Identifying qualified importers that can effectively distribute agricultural products to retailers and food processors in the main commercial centers of India is key to realizing success. Positioning U.S. products to those importers takes a long-term strategy that will market U.S. products effectively and differentiate them to competitors based on local market context.     


How Tractus Can Help

Tractus has over 25 years of experience advising our public and private sector clients on their market expansion strategies and implementation plans, from developing tailored market research reports and identifying opportunities for growth to designing market entry strategies and supporting distributor identification and qualification, sales outsourcing, and entity establishment.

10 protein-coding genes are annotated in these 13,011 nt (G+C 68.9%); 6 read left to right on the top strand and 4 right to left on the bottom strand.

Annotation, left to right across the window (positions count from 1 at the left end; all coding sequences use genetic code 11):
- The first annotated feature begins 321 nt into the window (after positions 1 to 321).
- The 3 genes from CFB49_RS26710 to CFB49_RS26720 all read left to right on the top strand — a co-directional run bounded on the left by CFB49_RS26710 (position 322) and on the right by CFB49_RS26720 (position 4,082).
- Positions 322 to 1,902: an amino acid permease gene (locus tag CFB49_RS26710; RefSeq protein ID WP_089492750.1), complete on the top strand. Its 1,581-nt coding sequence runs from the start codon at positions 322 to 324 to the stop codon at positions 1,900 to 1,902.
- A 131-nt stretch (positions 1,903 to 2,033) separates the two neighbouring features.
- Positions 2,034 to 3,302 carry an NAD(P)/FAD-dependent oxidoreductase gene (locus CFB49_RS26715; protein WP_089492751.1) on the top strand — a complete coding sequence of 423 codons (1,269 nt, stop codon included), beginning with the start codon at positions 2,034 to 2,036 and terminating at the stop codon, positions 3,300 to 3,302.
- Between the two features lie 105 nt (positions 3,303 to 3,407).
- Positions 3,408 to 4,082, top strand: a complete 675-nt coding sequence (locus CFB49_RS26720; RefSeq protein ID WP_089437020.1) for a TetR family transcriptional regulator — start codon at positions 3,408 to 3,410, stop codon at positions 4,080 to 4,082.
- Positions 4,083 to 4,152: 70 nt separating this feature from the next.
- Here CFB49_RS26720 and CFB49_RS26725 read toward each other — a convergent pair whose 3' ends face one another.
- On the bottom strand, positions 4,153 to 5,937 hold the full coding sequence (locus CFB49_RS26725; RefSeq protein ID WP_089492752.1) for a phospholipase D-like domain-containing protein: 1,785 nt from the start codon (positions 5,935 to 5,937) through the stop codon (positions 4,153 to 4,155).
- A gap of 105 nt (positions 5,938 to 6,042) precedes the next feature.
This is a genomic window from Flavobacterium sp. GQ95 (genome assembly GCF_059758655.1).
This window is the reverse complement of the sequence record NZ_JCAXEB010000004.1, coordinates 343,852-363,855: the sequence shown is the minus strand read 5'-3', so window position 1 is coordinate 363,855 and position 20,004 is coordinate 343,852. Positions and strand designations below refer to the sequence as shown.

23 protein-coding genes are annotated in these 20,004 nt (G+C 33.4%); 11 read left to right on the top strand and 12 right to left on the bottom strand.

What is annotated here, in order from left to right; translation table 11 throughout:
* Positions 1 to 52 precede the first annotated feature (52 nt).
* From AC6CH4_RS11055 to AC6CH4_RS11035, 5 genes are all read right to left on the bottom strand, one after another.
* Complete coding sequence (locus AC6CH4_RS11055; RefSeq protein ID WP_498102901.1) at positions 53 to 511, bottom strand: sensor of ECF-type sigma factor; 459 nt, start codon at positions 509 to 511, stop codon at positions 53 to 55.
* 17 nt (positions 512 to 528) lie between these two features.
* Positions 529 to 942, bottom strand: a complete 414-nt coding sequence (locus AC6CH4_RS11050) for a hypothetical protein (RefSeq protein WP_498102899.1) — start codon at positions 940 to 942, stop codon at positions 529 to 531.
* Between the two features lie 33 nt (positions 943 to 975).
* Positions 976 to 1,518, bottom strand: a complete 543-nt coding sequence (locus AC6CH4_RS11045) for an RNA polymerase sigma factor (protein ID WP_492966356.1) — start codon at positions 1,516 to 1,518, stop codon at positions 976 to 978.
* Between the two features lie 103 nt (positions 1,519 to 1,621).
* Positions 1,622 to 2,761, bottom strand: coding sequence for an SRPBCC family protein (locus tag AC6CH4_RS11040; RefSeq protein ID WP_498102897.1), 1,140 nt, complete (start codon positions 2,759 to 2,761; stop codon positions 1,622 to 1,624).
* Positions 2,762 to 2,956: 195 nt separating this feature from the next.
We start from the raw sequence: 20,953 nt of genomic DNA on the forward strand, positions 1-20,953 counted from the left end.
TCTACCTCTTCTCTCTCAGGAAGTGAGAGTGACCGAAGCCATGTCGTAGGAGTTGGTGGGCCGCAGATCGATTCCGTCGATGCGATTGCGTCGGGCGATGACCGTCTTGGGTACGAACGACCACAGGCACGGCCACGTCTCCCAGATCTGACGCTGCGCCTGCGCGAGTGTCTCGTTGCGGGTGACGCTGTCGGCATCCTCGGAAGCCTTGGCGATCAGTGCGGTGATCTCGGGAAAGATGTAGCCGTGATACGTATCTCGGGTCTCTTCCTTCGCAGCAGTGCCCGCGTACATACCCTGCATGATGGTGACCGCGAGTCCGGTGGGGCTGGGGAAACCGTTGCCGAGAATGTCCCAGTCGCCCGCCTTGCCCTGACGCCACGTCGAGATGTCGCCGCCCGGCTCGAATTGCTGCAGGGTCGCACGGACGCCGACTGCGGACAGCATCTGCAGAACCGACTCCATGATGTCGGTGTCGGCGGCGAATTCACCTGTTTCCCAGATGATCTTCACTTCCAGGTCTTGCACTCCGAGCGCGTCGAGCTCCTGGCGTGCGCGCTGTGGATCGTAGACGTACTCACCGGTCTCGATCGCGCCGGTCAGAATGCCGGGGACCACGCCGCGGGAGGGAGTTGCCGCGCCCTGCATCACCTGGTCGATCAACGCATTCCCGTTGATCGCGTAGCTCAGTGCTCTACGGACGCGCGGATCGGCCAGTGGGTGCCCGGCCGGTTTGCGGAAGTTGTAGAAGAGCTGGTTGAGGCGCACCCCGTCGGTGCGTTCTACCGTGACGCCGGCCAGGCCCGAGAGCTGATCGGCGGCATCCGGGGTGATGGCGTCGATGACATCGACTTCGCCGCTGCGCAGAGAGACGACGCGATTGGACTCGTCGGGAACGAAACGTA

Authored by

James Meisenheimer is Senior Consultant Manager based in Thailand. Anuj Kumar is a Senior Consultant based in the India office.